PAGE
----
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die hard is a xmas movie | by maryann johanson

movies I can’t wait to see at the 58th BFI London Film Festival

The Imitation Game

The Imitation Game

Autumn has always been my favorite time of year, and for the past few years, the pleasure of the arrival of crisp air and turning leaves has been increased, because it means that London Film Festival time has come around again. Though the public festival runs for 12 days — this year it’s October 8th though 19th — for the press it runs for a full month. (Press screenings will start on September 22nd.) It is a veritable orgy of cinema, and I love it. It’s exhausting, but I love it.

Yesterday morning the full program for the 58th BFI London Film Festival was announced. I already knew that two of my most anticipated films of the fall were on the slate: The Imitation Game, Headhunters director Morten Tyldum’s film about Alan Turing and the WWII Enigma codebreaking project, starring Benedict Cumberbatch as the mathematician; and Fury, another WWII flick, from David Ayer, about a U.S. tank mission behind enemy lines in Germany in the last days of the war; Brad Pitt stars as the glorious bastard who leads the mission. But today I learned, to my great delight, that another movie I’m dying to see will also be on offer: Jon Stewart’s Rosewater, starring Gael Garcia Bernal as a Canadian journalist imprisoned in Iran as a spy, in part because of his appearance in a segment on The Daily Show.

Rosewater

Rosewater

Other high-profile films I’m excited for:

Foxcatcher, a psychological thriller from Capote and Moneyball director Bennett Miller, starring Steve Carell, Mark Ruffalo, and Channing Tatum (I’ll keep my fingers crossed that Tatum is good here)

Men, Women & Children, from Jason Reitman, a drama about “emotional isolation in the age of screen-based technology,” according to the festival program; I’m going to pretend that his Labor Day didn’t happen, and I’m going to hope that Adam Sandler will be in Funny People mode here

Wild, from Dallas Buyers Club director Jean-Marc Vallée, in which Reese Witherspoon goes on an adventure in nature

Mr. Turner, Mike Leigh’s biopic of painter J.M.W Turner, starring Timothy Spall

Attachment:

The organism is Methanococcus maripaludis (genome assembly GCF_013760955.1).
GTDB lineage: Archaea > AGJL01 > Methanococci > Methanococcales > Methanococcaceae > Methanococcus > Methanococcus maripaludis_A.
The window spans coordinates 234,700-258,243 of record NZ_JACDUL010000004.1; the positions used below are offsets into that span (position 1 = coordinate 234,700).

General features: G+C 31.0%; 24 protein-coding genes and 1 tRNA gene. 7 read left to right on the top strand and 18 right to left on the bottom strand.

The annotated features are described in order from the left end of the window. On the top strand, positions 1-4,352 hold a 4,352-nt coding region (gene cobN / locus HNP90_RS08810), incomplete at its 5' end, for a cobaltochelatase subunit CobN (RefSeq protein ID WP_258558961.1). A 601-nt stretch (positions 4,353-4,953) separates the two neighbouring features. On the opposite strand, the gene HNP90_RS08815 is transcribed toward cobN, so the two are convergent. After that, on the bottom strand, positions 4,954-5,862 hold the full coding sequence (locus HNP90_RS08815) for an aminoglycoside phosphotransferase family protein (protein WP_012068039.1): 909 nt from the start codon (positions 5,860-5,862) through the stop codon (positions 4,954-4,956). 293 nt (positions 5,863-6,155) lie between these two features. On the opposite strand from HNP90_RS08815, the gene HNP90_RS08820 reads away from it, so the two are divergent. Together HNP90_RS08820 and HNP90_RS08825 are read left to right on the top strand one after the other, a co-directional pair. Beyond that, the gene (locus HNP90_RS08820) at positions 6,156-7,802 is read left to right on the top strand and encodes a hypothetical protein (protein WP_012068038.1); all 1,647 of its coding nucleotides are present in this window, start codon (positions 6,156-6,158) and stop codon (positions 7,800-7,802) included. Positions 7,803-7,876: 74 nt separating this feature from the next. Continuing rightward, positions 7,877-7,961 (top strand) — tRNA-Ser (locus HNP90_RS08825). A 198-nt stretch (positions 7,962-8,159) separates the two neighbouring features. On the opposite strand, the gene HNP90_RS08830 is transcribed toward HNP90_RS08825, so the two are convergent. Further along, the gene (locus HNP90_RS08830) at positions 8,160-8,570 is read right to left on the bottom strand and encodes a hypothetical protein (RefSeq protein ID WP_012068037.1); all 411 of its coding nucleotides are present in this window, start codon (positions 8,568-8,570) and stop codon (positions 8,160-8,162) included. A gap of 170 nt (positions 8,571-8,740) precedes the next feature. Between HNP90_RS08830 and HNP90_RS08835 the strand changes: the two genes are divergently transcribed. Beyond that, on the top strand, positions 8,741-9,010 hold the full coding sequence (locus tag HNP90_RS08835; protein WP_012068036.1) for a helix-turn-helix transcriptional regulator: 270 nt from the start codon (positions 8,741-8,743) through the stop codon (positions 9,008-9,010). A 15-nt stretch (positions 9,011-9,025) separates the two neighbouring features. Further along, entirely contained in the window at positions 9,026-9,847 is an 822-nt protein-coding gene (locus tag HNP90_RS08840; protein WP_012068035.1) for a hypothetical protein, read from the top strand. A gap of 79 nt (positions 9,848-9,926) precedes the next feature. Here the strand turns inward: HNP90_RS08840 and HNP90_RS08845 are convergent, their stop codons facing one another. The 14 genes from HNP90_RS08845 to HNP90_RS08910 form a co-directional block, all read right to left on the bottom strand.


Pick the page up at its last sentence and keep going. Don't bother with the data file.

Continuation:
A Little Chaos, directed by Alan Rickman, a dramedy about intrigue in the gardens of Versailles… among the gardeners (Rickman also appears as King Louis XIV)

Camp X-Ray, the Guantanamo Bay military drama starring Kristen Stewart

Winter Sleep, from Nuri Bilge Ceylan, this year’s winner of the Palme d’Or

Dear White People, a satire about a black fraternity at an Ivy League university

Other films I didn’t know I wanted to see until the LFF program was announced:

The Salvation, a western starring Mads Mikkelsen and Eva Green

Song of the Sea, the second animated film from The Secret of Kells director Tomm Moore

The Falling, a period drama about teenaged girls from Carol Morley, who made the wonderful documentary Dreams of a Life

Love Is Strange, starring Alfred Molina and John Lithgow as a gay couple forced from their longtime NYC home (this is currently in limited release in the U.S.)

X+Y, in which Asa Butterfield plays a teen math prodigy and Sally Hawkins plays his mother

The Face of an Angel, Michael Winterbottom’s new film, inspired by the Amanda Knox murder case

Monsters: Dark Continent, the sequel to Monsters (though not from director Gareth Edwards)

White God, a fantasy about a dog uprising; its canine star won the Palme Dog at Cannes this year

The Keeping Room, an American Civil War-era drama starring Brit Marling and Hailee Steinfeld

The Dead Lands, a fantasy adventure filmed entirely in the Maori language, set in the time before Europeans colonized New Zealand

Kill Me Three Times

Kill Me Three Times

Because I’ll see these actors in anything, I’m looking forward to:

Madame Bovary, a new adaptation starring Mia Wasikowska

Serena, with Bradley Cooper and Jennifer Lawrence in a Depression-era drama

A Second Chance, a Scandinavian police thriller starring Nikolaj Coster-Waldau

The Drop, starring Tom Hardy and James Gandolfini (opening in the U.S. on September 12)

Kill Me Three Times, in which Simon Pegg is an English hitman in Australia

The Cut, about the Armenian genocide, starring Tahar Rahim

Jauja, in which Viggo Mortensen is a Dane abroad in Patagonia in the 1880s

My Old Lady, starring Kevin Kline and Maggie Smith (opening September 10 in the U.S.)

And I’m looking forward to all the discoveries I’ll make once screenings start.


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